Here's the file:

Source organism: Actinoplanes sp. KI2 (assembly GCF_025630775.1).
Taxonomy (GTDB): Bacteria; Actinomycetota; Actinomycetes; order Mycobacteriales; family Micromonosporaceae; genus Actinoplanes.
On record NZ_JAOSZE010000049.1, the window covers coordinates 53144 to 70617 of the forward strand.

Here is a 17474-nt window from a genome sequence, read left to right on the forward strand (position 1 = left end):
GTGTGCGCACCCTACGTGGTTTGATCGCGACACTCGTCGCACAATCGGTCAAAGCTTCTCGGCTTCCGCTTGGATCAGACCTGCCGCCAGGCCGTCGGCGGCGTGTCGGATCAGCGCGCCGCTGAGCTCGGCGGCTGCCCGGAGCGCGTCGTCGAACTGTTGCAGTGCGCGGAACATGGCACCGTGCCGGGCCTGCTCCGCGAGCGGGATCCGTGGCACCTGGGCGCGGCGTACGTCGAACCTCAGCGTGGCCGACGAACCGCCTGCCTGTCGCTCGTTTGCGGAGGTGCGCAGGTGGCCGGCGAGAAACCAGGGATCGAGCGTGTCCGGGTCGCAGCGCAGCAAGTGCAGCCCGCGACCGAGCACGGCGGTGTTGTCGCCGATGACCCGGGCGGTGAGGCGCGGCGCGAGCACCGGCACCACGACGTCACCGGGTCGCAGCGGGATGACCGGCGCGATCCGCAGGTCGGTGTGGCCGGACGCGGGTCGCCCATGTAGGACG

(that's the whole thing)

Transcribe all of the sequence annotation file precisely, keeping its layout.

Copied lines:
Source organism: Actinoplanes sp. KI2 (assembly GCF_025630775.1).
Taxonomy (GTDB): Bacteria; Actinomycetota; Actinomycetes; order Mycobacteriales; family Micromonosporaceae; genus Actinoplanes.
On record NZ_JAOSZE010000049.1, the window covers coordinates 53144 to 70617 of the forward strand.

Here is a 17474-nt window from a genome sequence, read left to right on the forward strand (position 1 = left end):
GTGTGCGCACCCTACGTGGTTTGATCGCGACACTCGTCGCACAATCGGTCAAAGCTTCTCGGCTTCCGCTTGGATCAGACCTGCCGCCAGGCCGTCGGCGGCGTGTCGGATCAGCGCGCCGCTGAGCTCGGCGGCTGCCCGGAGCGCGTCGTCGAACTGTTGCAGTGCGCGGAACATGGCACCGTGCCGGGCCTGCTCCGCGAGCGGGATCCGTGGCACCTGGGCGCGGCGTACGTCGAACCTCAGCGTGGCCGACGAACCGCCTGCCTGTCGCTCGTTTGCGGAGGTGCGCAGGTGGCCGGCGAGAAACCAGGGATCGAGCGTGTCCGGGTCGCAGCGCAGCAAGTGCAGCCCGCGACCGAGCACGGCGGTGTTGTCGCCGATGACCCGGGCGGTGAGGCGCGGCGCGAGCACCGGCACCACGACGTCACCGGGTCGCAGCGGGATGACCGGCGCGATCCGCAGGTCGGTGTGGCCGGACGCGGGTCGCCCATGTAGGACG